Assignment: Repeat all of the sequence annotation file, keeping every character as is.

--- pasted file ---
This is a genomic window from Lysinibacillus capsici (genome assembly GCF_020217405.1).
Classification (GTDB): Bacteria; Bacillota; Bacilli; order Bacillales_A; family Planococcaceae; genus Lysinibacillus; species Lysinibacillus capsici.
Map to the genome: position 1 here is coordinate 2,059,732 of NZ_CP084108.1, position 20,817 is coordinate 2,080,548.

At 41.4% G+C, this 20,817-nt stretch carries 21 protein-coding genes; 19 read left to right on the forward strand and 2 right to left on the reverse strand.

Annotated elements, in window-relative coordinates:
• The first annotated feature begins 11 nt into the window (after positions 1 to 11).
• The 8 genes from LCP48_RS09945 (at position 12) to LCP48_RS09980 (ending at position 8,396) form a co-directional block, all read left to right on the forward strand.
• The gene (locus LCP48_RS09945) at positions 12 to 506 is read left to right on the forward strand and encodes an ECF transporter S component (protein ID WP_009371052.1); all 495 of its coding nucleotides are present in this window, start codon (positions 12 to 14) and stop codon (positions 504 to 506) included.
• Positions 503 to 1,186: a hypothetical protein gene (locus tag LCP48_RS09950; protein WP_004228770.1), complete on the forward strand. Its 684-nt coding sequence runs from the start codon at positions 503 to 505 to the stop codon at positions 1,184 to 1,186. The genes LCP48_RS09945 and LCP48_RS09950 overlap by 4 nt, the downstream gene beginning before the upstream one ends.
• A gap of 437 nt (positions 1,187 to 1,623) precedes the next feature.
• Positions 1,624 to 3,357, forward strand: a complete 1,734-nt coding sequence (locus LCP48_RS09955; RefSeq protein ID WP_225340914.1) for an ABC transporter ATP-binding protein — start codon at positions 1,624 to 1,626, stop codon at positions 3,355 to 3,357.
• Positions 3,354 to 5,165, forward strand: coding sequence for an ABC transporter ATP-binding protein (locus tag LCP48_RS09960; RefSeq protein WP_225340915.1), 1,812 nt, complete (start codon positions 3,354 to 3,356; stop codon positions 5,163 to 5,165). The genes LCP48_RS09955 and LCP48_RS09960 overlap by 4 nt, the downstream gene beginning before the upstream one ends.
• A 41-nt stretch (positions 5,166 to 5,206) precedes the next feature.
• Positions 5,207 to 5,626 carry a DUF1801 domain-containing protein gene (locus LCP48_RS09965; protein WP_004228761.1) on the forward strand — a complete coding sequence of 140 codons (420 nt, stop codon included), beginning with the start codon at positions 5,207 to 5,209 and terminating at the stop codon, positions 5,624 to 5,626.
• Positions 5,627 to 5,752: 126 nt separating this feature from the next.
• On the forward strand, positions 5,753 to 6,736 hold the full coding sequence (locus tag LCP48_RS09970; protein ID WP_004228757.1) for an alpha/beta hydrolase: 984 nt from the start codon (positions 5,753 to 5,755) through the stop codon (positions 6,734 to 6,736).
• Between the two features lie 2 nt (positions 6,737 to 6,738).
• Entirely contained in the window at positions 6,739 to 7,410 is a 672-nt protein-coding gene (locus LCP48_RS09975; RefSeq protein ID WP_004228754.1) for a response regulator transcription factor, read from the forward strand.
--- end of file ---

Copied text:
This is a genomic window from Lysinibacillus capsici (genome assembly GCF_020217405.1).
Classification (GTDB): Bacteria; Bacillota; Bacilli; order Bacillales_A; family Planococcaceae; genus Lysinibacillus; species Lysinibacillus capsici.
Map to the genome: position 1 here is coordinate 2,059,732 of NZ_CP084108.1, position 20,817 is coordinate 2,080,548.

At 41.4% G+C, this 20,817-nt stretch carries 21 protein-coding genes; 19 read left to right on the forward strand and 2 right to left on the reverse strand.

Annotated elements, in window-relative coordinates:
• The first annotated feature begins 11 nt into the window (after positions 1 to 11).
• The 8 genes from LCP48_RS09945 (at position 12) to LCP48_RS09980 (ending at position 8,396) form a co-directional block, all read left to right on the forward strand.
• The gene (locus LCP48_RS09945) at positions 12 to 506 is read left to right on the forward strand and encodes an ECF transporter S component (protein ID WP_009371052.1); all 495 of its coding nucleotides are present in this window, start codon (positions 12 to 14) and stop codon (positions 504 to 506) included.
• Positions 503 to 1,186: a hypothetical protein gene (locus tag LCP48_RS09950; protein WP_004228770.1), complete on the forward strand. Its 684-nt coding sequence runs from the start codon at positions 503 to 505 to the stop codon at positions 1,184 to 1,186. The genes LCP48_RS09945 and LCP48_RS09950 overlap by 4 nt, the downstream gene beginning before the upstream one ends.
• A gap of 437 nt (positions 1,187 to 1,623) precedes the next feature.
• Positions 1,624 to 3,357, forward strand: a complete 1,734-nt coding sequence (locus LCP48_RS09955; RefSeq protein ID WP_225340914.1) for an ABC transporter ATP-binding protein — start codon at positions 1,624 to 1,626, stop codon at positions 3,355 to 3,357.
• Positions 3,354 to 5,165, forward strand: coding sequence for an ABC transporter ATP-binding protein (locus tag LCP48_RS09960; RefSeq protein WP_225340915.1), 1,812 nt, complete (start codon positions 3,354 to 3,356; stop codon positions 5,163 to 5,165). The genes LCP48_RS09955 and LCP48_RS09960 overlap by 4 nt, the downstream gene beginning before the upstream one ends.
• A 41-nt stretch (positions 5,166 to 5,206) precedes the next feature.
• Positions 5,207 to 5,626 carry a DUF1801 domain-containing protein gene (locus LCP48_RS09965; protein WP_004228761.1) on the forward strand — a complete coding sequence of 140 codons (420 nt, stop codon included), beginning with the start codon at positions 5,207 to 5,209 and terminating at the stop codon, positions 5,624 to 5,626.
• Positions 5,627 to 5,752: 126 nt separating this feature from the next.
• On the forward strand, positions 5,753 to 6,736 hold the full coding sequence (locus tag LCP48_RS09970; protein ID WP_004228757.1) for an alpha/beta hydrolase: 984 nt from the start codon (positions 5,753 to 5,755) through the stop codon (positions 6,734 to 6,736).
• Between the two features lie 2 nt (positions 6,737 to 6,738).
• Entirely contained in the window at positions 6,739 to 7,410 is a 672-nt protein-coding gene (locus LCP48_RS09975; RefSeq protein ID WP_004228754.1) for a response regulator transcription factor, read from the forward strand.